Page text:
Fruits for Kids


Fruits are essential elements needed to be included in your child’s diet—they are vital in ensuring growth, development and a healthy immune system. While most parents know that fruit can help their child remain healthy, sometimes it’s tricky to determine how much or what specific fruits your child needs to consume. According to the Centers for Disease Control and Prevention, girls aged from 2-3 need at least one cup of fruit a day; girls aged 4-8 need 1 to 1 ½ cups of fruit a day; girls aged 9-13 need 1 ½ cups of fruit a day; and girls aged 14-18 need 1 ½ to 2 cups of fruit a day. Boys aged from 2-3 need one cup of fruit a day; boys aged 4-8 need 1 ½ cups of fruit a day; boys aged 9-13 need 1 ½ cups to 2 cups a day; and boys aged 14-18 need 2 cups to 2 ½ cups of fruit a day.

Below are some of the important vitamins that your child needs to stay healthy and a list of what fruits provide them.

Calcium— It not only keeps you kid’s bones and teeth strong, but it also helps your children’s muscles work properly. Fruits high in calcium: Cherries, figs, kiwifruit, oranges, and plums.

Iron—It is essential for health skin, hair and nails. It also helps with energy production. Dried apricots are typically high in iron.

Fiber –It slows the amount of sugar that it absorbed in your child’s bloodstream and helps your child have soft, regular bowel movements. Fruits high in fiber: Apples, asian pears, bananas, blackberries, blueberries, boysenberries, dates, figs, kiwifruit, oranges, and raspberries.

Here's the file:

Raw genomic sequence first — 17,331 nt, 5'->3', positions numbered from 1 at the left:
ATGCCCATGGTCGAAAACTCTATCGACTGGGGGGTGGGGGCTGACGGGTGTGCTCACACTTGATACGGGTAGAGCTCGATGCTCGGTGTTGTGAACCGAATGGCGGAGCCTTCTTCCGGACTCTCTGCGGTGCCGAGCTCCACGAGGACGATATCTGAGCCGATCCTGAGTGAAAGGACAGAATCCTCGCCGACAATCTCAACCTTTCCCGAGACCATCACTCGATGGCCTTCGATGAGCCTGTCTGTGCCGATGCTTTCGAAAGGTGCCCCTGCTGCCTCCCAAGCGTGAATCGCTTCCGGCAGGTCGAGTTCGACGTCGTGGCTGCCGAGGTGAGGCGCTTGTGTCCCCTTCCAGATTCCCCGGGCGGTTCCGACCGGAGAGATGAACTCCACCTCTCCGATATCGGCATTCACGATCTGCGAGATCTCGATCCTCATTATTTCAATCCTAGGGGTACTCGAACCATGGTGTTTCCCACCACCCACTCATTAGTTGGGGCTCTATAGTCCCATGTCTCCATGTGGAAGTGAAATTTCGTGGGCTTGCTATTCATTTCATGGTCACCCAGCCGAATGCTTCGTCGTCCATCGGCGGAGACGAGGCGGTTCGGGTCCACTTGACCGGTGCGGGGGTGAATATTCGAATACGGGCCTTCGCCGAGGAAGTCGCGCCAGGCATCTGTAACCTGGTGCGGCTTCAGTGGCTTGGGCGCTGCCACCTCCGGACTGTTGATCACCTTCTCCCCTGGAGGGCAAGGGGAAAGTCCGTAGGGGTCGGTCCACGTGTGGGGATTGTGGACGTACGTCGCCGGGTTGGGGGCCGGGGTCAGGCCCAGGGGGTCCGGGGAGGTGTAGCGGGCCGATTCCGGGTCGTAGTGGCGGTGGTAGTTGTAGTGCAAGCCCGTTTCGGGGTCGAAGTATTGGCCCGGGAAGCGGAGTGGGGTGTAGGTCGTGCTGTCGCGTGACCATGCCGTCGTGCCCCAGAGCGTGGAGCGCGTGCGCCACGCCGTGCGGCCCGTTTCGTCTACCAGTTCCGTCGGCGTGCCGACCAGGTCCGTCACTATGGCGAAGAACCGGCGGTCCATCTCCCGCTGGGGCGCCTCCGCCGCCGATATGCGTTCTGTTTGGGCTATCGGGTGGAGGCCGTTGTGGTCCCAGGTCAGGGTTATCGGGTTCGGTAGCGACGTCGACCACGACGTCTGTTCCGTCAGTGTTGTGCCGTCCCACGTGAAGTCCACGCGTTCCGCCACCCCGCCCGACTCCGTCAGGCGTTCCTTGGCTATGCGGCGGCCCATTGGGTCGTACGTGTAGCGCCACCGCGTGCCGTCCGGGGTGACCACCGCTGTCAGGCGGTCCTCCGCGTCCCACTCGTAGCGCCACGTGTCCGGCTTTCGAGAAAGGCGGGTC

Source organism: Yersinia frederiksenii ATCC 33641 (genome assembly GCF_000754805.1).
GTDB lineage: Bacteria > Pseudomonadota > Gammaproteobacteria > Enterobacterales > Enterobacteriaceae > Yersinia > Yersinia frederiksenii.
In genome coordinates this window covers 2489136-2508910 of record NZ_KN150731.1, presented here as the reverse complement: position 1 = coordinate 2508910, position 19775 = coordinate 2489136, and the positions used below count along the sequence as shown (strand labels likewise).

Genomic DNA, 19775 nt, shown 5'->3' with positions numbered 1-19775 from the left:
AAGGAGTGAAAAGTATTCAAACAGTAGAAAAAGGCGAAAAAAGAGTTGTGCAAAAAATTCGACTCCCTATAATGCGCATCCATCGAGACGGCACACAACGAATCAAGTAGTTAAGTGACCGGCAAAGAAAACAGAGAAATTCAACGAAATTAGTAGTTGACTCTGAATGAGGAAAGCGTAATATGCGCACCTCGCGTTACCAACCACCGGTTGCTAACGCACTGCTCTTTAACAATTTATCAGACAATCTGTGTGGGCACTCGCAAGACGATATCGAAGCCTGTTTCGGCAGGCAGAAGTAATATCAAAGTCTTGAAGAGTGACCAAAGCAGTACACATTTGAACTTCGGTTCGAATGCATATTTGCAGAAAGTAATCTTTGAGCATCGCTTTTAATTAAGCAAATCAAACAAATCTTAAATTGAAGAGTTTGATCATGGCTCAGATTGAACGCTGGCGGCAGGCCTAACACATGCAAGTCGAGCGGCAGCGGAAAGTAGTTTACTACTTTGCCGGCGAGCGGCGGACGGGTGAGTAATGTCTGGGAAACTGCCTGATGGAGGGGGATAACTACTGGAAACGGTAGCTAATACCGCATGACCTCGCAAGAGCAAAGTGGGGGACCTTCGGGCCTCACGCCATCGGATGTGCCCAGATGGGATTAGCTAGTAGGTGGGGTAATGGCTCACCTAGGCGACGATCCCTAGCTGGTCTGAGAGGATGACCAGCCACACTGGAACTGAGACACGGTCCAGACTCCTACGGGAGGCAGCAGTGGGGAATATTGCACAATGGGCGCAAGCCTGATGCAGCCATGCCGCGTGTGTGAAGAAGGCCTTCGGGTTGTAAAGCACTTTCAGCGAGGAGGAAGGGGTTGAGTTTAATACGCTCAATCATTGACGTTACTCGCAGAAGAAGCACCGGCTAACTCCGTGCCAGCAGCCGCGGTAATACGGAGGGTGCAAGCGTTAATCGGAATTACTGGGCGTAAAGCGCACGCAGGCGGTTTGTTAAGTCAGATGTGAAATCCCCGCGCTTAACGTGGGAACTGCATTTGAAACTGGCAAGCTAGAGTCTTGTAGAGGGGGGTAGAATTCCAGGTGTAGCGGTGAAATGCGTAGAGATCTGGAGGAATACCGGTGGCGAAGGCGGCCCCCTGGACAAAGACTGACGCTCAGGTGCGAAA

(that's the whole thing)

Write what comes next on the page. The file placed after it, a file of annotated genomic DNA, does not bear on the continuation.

Folic acid/vitamin B9—It maintains your child’s DNA and RNA, helping reduce cancer risks and anemia. Fruits high in folic acid: Bananas, blackberries, cantaloupe, grapefruit, oranges, papayas, raspberries, strawberries, and watermelon.


Potassium –It is essential for your child’s brain and neuron development and growth. Fruits high in potassium are: Apricots, bananas, cherries, kiwifruit, pomegranates, and prunes.

Vitamin C—It is an antioxidant that helps flush out all the harmful compounds that may affect your child’s health. It also builds your child’s immune system. Fruits high in vitamin c are: Grapefruit, guava, honeydew, kiwifruit, lemons, limes, oranges, papayas, pineapple, raspberries, strawberries, and watermelon.

Vitamin A—It is essential for your child’s eyesight and growth. Fruits high in vitamin A are: Apricots, cantaloupe, grapefruit, mangoes, tomatoes, and watermelon.

For vitamin B1—Ensures your child maintains a healthy heart. Pineapple is typically high in vitamin B1.

This guest post is contributed by Kitty Holman, who writes on the topics of nursing schools. She welcomes your comments at her email Id: kitty.holman20@gmail.com.

by Kitty Holman

Monday, November 1st, 2010 at 12:30
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